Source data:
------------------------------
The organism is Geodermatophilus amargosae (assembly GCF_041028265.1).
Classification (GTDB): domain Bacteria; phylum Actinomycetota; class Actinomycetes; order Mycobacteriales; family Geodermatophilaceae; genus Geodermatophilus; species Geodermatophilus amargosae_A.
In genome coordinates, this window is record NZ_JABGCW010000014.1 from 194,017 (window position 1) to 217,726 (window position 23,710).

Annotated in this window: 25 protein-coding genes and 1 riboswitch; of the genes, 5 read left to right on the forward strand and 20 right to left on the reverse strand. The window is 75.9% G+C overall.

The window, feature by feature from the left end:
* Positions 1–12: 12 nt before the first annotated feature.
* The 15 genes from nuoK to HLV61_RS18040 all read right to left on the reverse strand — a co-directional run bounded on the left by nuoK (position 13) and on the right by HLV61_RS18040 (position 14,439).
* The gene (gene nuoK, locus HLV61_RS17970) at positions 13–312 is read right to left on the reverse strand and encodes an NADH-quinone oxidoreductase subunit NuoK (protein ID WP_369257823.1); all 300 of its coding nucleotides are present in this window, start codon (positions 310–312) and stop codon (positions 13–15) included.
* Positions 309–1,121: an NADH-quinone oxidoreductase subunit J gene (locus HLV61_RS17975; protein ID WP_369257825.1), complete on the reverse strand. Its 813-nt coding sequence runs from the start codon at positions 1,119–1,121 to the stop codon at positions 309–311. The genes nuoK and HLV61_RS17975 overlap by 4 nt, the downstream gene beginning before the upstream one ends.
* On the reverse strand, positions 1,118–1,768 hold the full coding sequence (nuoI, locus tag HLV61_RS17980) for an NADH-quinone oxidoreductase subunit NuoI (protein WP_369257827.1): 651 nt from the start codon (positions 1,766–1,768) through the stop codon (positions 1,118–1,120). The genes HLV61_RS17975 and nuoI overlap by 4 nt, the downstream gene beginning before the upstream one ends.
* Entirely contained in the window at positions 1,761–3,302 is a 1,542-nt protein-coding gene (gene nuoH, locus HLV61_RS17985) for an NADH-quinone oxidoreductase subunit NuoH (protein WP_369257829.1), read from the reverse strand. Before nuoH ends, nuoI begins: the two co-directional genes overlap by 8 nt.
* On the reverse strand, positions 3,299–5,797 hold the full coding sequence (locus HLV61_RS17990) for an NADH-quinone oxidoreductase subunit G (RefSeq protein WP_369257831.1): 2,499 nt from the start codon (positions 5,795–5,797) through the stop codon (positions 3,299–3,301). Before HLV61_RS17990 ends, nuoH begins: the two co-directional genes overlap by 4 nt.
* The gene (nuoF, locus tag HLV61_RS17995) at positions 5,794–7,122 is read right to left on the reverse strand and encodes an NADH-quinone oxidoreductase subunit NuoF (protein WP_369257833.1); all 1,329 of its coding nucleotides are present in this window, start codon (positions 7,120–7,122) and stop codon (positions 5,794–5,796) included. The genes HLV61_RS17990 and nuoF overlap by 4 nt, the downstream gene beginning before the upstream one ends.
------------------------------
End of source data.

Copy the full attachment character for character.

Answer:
The organism is Geodermatophilus amargosae (assembly GCF_041028265.1).
Classification (GTDB): domain Bacteria; phylum Actinomycetota; class Actinomycetes; order Mycobacteriales; family Geodermatophilaceae; genus Geodermatophilus; species Geodermatophilus amargosae_A.
In genome coordinates, this window is record NZ_JABGCW010000014.1 from 194,017 (window position 1) to 217,726 (window position 23,710).

Annotated in this window: 25 protein-coding genes and 1 riboswitch; of the genes, 5 read left to right on the forward strand and 20 right to left on the reverse strand. The window is 75.9% G+C overall.

The window, feature by feature from the left end:
* Positions 1–12: 12 nt before the first annotated feature.
* The 15 genes from nuoK to HLV61_RS18040 all read right to left on the reverse strand — a co-directional run bounded on the left by nuoK (position 13) and on the right by HLV61_RS18040 (position 14,439).
* The gene (gene nuoK, locus HLV61_RS17970) at positions 13–312 is read right to left on the reverse strand and encodes an NADH-quinone oxidoreductase subunit NuoK (protein ID WP_369257823.1); all 300 of its coding nucleotides are present in this window, start codon (positions 310–312) and stop codon (positions 13–15) included.
* Positions 309–1,121: an NADH-quinone oxidoreductase subunit J gene (locus HLV61_RS17975; protein ID WP_369257825.1), complete on the reverse strand. Its 813-nt coding sequence runs from the start codon at positions 1,119–1,121 to the stop codon at positions 309–311. The genes nuoK and HLV61_RS17975 overlap by 4 nt, the downstream gene beginning before the upstream one ends.
* On the reverse strand, positions 1,118–1,768 hold the full coding sequence (nuoI, locus tag HLV61_RS17980) for an NADH-quinone oxidoreductase subunit NuoI (protein WP_369257827.1): 651 nt from the start codon (positions 1,766–1,768) through the stop codon (positions 1,118–1,120). The genes HLV61_RS17975 and nuoI overlap by 4 nt, the downstream gene beginning before the upstream one ends.
* Entirely contained in the window at positions 1,761–3,302 is a 1,542-nt protein-coding gene (gene nuoH, locus HLV61_RS17985) for an NADH-quinone oxidoreductase subunit NuoH (protein WP_369257829.1), read from the reverse strand. Before nuoH ends, nuoI begins: the two co-directional genes overlap by 8 nt.
* On the reverse strand, positions 3,299–5,797 hold the full coding sequence (locus HLV61_RS17990) for an NADH-quinone oxidoreductase subunit G (RefSeq protein WP_369257831.1): 2,499 nt from the start codon (positions 5,795–5,797) through the stop codon (positions 3,299–3,301). Before HLV61_RS17990 ends, nuoH begins: the two co-directional genes overlap by 4 nt.
* The gene (nuoF, locus tag HLV61_RS17995) at positions 5,794–7,122 is read right to left on the reverse strand and encodes an NADH-quinone oxidoreductase subunit NuoF (protein WP_369257833.1); all 1,329 of its coding nucleotides are present in this window, start codon (positions 7,120–7,122) and stop codon (positions 5,794–5,796) included. The genes HLV61_RS17990 and nuoF overlap by 4 nt, the downstream gene beginning before the upstream one ends.